Supreme Court hamstrings EPA’s ability to tackle climate change

Media Contacts
Doug O'Malley

State Director, Environment New Jersey Research & Policy Center


Trenton – The Supreme Court of the United States announced its decision on the West Virginia vs Environmental Protection Agency (EPA) case Thursday, severely limiting the EPA’s authority to regulate climate pollution from power plants. Despite the fact that the Biden administration has yet to propose rules regulating greenhouse gas emissions from power plants, the Court issued a decision that severely limits the EPA’s authority to regulate carbon from power plants, holding that unless expressly delegated, that authority belongs to Congress.Electricity production is the second-largest source of greenhouse gas emissions in the United States. Environment New Jersey Research & Policy Center and NJPIRG Law and Policy Center recently released a factsheet listing the 100 American power plants that spew the most climate change-causing pollution into the air.

In the dissenting opinion, Justice Elena Kagan wrote, “Today, the Court strips the Environmental Protection Agency (EPA) of the power Congress gave it to respond to ‘the most pressing environmental challenge of our time.’”

In response, Environment New Jersey Director Doug O’Malley issued the following statement:

“This ruling is a huge blow to climate progress and clean air everywhere. Dirty power plants are choking our skies and warming our planet. This wrongheaded decision will make it harder to clean up pollution, so New Jersey will need to use every other tool we have left to crack down on polluting power plants. And Congress needs to either give the EPA the permission it needs to do its job – or use its legislative power to curb pollution, accelerate the adoption of clean energy and mitigate climate change.”

“This decision limiting the EPA’s authority undermines the nation’s commitment to addressing climate change. Like any powerful law, the Clean Air Act requires enforcement. Without that, the federal government is left with just blind hope that polluters will do what they’re supposed to. Congress should immediately amend the Clean Air Act to give the EPA full authority to do what needs to be done to address climate change.”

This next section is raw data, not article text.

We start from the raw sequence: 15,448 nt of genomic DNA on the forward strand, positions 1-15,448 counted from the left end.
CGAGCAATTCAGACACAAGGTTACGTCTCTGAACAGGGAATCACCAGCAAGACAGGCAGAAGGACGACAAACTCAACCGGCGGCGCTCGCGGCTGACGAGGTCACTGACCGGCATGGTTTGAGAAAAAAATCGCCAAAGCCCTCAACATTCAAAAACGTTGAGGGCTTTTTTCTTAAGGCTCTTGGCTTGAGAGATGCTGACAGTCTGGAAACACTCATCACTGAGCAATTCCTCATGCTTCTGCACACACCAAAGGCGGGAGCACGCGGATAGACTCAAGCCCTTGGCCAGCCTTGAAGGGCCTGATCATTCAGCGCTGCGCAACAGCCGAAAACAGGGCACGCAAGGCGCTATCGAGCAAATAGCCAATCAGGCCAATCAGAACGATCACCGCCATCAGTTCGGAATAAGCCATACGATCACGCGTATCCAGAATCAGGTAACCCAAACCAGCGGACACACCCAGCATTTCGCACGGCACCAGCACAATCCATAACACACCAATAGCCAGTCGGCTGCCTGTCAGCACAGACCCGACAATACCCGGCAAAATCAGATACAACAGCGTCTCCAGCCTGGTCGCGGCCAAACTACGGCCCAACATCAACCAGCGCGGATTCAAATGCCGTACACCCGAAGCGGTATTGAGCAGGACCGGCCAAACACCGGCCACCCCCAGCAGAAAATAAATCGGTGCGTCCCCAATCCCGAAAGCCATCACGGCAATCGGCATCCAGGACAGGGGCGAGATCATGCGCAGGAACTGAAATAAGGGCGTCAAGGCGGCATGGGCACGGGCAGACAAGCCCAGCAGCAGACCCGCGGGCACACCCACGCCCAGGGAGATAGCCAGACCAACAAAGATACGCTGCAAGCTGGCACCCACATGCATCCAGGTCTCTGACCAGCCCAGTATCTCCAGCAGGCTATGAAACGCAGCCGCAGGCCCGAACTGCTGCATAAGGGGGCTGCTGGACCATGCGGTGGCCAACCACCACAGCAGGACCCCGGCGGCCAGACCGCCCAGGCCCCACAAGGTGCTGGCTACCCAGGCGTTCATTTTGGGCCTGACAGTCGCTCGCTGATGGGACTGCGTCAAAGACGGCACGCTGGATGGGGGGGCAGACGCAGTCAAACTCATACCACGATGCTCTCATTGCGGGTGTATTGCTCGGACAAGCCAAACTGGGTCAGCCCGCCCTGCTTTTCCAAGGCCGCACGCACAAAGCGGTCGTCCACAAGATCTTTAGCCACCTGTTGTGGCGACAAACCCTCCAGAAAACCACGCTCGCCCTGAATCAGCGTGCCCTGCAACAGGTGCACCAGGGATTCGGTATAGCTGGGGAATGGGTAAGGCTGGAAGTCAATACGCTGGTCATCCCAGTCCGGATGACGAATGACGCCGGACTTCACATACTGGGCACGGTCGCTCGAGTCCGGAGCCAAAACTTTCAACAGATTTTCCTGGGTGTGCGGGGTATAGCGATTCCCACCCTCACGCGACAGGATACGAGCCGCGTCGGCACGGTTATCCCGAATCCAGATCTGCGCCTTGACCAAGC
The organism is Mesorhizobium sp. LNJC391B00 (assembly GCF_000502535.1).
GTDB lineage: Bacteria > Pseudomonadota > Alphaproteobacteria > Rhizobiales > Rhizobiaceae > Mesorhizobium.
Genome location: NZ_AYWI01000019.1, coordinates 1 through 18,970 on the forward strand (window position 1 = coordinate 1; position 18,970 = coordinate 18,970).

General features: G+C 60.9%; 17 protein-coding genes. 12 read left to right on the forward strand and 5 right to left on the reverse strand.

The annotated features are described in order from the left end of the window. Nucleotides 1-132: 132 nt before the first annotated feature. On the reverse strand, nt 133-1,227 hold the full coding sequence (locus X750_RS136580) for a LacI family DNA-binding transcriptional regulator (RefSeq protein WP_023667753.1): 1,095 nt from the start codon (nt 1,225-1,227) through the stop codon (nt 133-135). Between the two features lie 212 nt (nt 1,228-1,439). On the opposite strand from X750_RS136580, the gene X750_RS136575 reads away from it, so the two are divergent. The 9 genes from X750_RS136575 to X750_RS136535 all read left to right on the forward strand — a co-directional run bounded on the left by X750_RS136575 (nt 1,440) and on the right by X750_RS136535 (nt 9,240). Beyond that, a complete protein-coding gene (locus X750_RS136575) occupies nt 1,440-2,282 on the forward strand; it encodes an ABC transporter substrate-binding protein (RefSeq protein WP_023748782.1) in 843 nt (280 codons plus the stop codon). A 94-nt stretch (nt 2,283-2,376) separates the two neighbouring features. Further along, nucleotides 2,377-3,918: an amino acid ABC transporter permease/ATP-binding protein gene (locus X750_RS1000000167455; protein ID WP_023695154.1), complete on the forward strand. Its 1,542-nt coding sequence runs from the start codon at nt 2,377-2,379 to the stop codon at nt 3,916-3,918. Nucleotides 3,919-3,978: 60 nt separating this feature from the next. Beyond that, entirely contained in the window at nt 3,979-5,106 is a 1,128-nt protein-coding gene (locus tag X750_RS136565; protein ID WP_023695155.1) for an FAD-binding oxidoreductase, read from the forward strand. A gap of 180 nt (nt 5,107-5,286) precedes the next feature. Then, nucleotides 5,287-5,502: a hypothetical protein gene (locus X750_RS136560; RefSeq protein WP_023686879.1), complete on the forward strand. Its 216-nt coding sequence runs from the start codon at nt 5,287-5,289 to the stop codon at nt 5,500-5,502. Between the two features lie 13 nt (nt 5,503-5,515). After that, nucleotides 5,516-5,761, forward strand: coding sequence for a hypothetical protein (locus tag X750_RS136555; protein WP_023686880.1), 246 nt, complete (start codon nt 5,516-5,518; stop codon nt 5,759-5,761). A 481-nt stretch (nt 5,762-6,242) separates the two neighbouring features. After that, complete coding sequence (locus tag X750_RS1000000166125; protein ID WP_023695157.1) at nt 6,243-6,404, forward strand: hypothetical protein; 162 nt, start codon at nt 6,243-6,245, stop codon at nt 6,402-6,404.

“Additionally, there remain plenty of other ways to win cleaner air and a healthier climate. Now is no time for mourning — it’s time to refocus on other strategies and venues, including our state legislature and corporate campaigns. And it’s time to end our reliance on fossil fuels.”

“New Jersey has the regulatory authority to be more stringent than the EPA and our regulatory authority to regulate carbon pollutants is still very much on the books. Our problem is that New Jersey is not an island and the air pollution from fossil fuel plants that drift into the state from the Midwest still foul our air and climate and pollute New Jersey’s resident lungs.”

“This is the culmination of a decades’ long legal strategy by the fossil industry and their fingerprints are all over this decision. In the words Justice Elena Kagan, today’s wrong-headed decision ‘deprives EPA of the power needed – and the power granted- to curb the emissions of greenhouse gases’ that fuel climate change, ‘the greatest environmental challenge of our time.’”

“This decision protects the coal and broader fossil fuel industry by saying that the Clean Air Act didn’t intend for EPA to reduce coal energy generation. This is an activist court providing economic protection for the coal industry and fossil fuels more broadly.”

“The Supreme Court might be telling New Jersey to drop dead, but it’s time for Congressional and state leadership. The climate crisis won’t wait even for six justices of the nation’s highest court. The time for action on the state level is now.”